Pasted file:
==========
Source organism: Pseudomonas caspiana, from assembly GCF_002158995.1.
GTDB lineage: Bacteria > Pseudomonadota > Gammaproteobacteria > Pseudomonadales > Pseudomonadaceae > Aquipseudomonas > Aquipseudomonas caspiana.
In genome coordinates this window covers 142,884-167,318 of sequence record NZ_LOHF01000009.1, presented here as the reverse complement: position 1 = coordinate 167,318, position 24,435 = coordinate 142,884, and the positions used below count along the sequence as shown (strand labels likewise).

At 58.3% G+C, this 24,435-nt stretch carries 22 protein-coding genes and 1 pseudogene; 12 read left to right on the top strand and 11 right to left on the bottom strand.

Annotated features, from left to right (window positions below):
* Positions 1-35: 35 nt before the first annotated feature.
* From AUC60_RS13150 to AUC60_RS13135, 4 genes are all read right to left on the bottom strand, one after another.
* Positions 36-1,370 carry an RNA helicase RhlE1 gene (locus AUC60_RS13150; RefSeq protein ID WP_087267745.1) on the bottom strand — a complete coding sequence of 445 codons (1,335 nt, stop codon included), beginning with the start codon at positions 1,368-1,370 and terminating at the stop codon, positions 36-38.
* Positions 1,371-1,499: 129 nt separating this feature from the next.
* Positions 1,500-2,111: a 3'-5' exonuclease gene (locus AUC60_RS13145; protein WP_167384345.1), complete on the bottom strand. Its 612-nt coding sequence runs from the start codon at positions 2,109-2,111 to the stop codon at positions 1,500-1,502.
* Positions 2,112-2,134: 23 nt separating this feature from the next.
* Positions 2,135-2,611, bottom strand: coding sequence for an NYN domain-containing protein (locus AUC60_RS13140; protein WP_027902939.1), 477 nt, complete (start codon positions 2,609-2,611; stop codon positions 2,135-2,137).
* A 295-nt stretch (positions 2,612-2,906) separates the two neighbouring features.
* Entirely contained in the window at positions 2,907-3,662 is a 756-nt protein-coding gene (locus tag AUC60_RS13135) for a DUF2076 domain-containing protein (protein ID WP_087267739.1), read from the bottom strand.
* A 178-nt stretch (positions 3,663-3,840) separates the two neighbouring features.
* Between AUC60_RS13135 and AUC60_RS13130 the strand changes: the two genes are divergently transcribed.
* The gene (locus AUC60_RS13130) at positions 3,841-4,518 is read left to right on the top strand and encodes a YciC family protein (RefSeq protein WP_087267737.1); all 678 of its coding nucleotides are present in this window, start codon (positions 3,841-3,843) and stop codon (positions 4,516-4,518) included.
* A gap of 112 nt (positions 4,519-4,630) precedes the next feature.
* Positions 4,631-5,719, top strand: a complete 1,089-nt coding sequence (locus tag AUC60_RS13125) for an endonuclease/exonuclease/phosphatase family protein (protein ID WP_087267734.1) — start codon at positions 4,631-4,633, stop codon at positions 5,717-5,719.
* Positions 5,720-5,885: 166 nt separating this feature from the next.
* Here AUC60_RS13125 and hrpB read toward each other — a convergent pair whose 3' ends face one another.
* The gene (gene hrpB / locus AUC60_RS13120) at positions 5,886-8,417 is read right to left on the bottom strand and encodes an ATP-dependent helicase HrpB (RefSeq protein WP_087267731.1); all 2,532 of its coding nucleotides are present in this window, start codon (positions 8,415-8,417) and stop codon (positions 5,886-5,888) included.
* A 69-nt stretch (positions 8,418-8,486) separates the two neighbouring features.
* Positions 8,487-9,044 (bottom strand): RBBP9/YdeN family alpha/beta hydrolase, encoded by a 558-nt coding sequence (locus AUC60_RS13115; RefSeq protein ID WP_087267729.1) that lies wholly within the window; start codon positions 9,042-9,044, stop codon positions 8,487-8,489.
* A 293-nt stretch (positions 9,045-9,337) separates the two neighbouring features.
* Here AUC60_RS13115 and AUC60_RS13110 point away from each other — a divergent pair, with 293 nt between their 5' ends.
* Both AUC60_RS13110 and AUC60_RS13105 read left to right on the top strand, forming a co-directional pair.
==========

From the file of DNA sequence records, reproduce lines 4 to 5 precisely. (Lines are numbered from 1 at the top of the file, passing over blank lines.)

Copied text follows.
At 58.3% G+C, this 24,435-nt stretch carries 22 protein-coding genes and 1 pseudogene; 12 read left to right on the top strand and 11 right to left on the bottom strand.

Annotated features, from left to right (window positions below):